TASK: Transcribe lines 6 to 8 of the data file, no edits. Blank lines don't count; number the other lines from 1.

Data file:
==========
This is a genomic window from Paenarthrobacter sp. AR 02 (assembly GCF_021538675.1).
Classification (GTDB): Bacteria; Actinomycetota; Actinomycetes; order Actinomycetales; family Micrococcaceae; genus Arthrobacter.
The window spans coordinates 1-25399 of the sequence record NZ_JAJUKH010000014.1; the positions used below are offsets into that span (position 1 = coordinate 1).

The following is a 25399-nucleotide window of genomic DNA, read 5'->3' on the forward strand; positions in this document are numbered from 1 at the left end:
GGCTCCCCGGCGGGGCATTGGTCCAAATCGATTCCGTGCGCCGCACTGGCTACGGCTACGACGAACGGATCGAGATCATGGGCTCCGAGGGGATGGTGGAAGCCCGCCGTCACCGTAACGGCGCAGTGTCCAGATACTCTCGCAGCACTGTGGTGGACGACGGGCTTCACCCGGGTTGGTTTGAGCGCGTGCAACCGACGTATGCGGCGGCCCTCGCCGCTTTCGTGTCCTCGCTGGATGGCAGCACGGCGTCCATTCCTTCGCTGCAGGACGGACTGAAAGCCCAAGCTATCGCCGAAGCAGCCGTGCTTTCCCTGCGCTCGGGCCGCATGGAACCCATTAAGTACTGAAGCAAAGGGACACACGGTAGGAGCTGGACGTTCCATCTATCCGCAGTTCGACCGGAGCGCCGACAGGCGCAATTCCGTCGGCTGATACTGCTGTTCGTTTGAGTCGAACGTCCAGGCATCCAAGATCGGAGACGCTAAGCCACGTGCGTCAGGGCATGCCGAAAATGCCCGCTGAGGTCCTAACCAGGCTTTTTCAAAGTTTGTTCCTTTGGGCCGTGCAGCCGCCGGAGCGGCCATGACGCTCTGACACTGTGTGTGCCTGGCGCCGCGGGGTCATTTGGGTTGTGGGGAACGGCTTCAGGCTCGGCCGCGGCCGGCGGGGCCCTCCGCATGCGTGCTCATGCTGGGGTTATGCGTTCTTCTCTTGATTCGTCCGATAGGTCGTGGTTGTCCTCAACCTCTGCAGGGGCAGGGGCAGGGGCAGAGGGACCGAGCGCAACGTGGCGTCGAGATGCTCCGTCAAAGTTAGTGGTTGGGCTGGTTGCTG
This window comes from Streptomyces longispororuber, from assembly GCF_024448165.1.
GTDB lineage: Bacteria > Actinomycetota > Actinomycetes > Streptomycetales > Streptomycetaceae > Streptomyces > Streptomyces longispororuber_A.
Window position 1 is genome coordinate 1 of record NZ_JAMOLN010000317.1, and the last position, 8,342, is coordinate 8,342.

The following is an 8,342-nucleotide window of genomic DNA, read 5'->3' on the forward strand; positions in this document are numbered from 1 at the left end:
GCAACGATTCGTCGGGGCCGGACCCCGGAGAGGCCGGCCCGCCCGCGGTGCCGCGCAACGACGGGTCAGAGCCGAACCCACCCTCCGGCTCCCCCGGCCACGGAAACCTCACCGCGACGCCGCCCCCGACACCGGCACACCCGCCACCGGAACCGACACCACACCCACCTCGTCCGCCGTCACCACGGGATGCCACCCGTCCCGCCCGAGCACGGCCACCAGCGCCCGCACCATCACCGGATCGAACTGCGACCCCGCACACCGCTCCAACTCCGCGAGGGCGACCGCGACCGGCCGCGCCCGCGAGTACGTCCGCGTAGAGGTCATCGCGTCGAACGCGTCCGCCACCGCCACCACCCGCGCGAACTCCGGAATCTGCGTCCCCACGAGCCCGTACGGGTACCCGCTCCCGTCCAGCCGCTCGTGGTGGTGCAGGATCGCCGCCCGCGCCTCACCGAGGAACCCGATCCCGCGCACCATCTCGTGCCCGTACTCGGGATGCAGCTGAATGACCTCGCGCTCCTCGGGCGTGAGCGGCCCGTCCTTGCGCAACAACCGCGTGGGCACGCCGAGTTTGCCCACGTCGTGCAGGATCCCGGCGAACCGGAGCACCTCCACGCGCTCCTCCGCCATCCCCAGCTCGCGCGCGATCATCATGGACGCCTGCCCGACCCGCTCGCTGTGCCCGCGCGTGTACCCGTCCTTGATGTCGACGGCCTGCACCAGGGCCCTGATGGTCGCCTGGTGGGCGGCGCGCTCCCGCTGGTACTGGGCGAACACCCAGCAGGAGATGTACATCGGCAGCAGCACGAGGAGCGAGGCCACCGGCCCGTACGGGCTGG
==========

This window comes from Streptomyces longispororuber, from assembly GCF_024448165.1.
GTDB lineage: Bacteria > Actinomycetota > Actinomycetes > Streptomycetales > Streptomycetaceae > Streptomyces > Streptomyces longispororuber_A.
Window position 1 is genome coordinate 1 of record NZ_JAMOLN010000317.1, and the last position, 8,342, is coordinate 8,342.